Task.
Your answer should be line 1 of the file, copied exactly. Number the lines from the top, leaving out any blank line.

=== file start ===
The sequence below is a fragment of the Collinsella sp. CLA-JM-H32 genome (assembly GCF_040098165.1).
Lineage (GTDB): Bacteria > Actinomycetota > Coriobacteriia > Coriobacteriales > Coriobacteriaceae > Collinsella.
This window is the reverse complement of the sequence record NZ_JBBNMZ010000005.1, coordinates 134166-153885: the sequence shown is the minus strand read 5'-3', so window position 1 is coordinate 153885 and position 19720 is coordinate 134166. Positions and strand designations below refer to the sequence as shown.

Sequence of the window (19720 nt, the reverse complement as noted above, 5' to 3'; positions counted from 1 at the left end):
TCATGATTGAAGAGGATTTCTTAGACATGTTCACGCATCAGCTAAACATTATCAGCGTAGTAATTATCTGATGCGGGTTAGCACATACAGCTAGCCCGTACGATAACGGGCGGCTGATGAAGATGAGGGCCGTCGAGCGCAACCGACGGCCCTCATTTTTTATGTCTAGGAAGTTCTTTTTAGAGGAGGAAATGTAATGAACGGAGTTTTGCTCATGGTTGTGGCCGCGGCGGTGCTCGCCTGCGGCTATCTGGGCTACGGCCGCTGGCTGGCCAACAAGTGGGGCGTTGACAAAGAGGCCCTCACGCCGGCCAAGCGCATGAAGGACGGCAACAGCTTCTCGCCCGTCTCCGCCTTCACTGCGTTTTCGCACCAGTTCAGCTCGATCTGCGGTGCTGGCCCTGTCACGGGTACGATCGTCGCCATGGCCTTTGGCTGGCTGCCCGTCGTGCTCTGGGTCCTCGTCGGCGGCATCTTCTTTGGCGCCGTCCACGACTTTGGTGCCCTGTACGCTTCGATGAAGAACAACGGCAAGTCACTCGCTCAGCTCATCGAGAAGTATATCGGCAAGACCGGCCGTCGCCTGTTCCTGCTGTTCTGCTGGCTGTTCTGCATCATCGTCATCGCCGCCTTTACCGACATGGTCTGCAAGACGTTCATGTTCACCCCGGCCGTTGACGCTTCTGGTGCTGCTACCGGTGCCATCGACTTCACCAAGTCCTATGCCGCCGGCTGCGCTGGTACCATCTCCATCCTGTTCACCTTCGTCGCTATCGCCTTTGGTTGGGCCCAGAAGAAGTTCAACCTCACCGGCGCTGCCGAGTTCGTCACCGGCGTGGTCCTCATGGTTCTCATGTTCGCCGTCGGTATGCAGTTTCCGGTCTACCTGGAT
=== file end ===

The sequence below is a fragment of the Collinsella sp. CLA-JM-H32 genome (assembly GCF_040098165.1).